Here is the synopsis:
Despite the tumor-shrinking medical miracle that has bought her a few years, Hazel has never been anything but terminal, her final chapter inscribed upon diagnosis. But when a gorgeous plot twist named Augustus Waters suddenly appears at Cancer Kid Support Group, Hazel's story is about to be completely rewritten.
The first half of the book was so heart wrenching. I could literally feel the pain that Hazel had to fight everyday. Struggling everyday just to stay alive and couldn't afford a normal life despite such a young age. I felt how cancer patients felt at that moment. Then I stopped for nearly 2 weeks because I was waiting for the book to be launched in the bookstore. Maybe that was the problem, the ache I was feeling was gone. I felt the last half of the book wasn't that "into the spot". It just couldn't pinpoint my sad spot. It was OK, but very far from Jojo Moyes' "Me Before You". I thought I have found a contender for Me Before You, but no. The ending gave me so many question marks. I think the author, John Green was pulling a "An Infliction Affair" by Peter Van Houten which he raved about in "The Fault in Our Stars" itself. What happened to Hazel after the letter? How long did she lived? Probably John Green wanted his fans to act like Hazel, fly all the way to wherever he lives and knock on his door to ask for answers. Just like what Hazel did for "An Infliction Affair" in the book.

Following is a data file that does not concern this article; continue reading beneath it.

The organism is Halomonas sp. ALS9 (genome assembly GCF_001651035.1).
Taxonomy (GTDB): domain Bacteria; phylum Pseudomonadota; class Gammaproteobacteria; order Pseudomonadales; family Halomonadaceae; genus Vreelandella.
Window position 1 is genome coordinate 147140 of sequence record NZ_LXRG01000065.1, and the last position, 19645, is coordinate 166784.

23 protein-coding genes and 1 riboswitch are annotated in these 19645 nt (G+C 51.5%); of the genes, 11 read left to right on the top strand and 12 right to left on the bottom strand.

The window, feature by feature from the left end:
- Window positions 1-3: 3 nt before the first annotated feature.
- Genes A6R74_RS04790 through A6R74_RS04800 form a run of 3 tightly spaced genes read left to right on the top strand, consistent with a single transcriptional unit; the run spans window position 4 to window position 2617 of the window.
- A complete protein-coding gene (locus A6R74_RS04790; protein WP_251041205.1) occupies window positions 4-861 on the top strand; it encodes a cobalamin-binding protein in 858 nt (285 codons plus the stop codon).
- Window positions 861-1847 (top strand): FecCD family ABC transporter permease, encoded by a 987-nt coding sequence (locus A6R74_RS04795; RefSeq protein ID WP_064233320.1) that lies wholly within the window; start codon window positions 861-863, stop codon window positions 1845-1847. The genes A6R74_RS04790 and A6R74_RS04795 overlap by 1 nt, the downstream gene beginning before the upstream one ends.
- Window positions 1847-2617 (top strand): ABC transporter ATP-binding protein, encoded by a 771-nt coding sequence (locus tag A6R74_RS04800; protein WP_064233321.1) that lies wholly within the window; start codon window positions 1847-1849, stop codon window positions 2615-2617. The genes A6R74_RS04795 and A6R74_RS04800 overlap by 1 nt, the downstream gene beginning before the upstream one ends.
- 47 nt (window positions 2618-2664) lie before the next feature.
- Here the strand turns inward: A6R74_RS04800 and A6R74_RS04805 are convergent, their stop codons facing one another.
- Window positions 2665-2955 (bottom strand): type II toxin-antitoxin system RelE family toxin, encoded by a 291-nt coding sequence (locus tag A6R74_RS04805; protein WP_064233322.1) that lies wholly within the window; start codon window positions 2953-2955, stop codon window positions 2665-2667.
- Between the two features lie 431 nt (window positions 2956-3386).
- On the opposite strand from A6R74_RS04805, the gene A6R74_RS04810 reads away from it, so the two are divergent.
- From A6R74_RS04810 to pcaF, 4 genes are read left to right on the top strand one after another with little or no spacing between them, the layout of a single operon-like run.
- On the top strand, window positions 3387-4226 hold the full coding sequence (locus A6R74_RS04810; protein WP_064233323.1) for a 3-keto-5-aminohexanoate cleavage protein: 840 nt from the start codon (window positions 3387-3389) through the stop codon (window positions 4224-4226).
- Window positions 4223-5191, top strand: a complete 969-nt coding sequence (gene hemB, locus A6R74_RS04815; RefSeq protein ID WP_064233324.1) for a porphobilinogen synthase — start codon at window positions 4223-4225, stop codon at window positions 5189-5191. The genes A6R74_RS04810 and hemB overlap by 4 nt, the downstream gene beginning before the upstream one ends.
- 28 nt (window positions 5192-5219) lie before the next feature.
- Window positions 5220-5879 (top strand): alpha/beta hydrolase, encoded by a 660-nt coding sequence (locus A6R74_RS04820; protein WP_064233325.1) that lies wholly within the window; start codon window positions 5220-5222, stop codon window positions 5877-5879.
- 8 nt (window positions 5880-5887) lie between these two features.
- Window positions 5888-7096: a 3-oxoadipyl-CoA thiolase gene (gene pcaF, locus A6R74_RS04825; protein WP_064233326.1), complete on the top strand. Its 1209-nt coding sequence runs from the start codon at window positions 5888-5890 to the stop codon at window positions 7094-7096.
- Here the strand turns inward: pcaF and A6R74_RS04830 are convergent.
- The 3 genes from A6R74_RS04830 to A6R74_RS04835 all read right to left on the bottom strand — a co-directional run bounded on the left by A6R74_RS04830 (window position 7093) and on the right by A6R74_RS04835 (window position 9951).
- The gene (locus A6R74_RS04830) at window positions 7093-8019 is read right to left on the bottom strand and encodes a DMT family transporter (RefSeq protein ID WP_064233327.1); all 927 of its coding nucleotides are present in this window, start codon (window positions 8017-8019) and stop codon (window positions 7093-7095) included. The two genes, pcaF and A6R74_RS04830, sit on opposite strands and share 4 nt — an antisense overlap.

Nonetheless it is a good book with quite a few quotes worth pondering upon. It gave you a food for thought to love and live to the fullest. Even cancer patients live and love hard, leave alone people who is healthy and normal. What excuse do you have?
This particular quote touched me so badly. A relationship isn't judged by the span of time we spend together. But the things we do, the words we say and the love we give.
Some readers even made some fan arts which I find super sentimental.
Here's my verdict: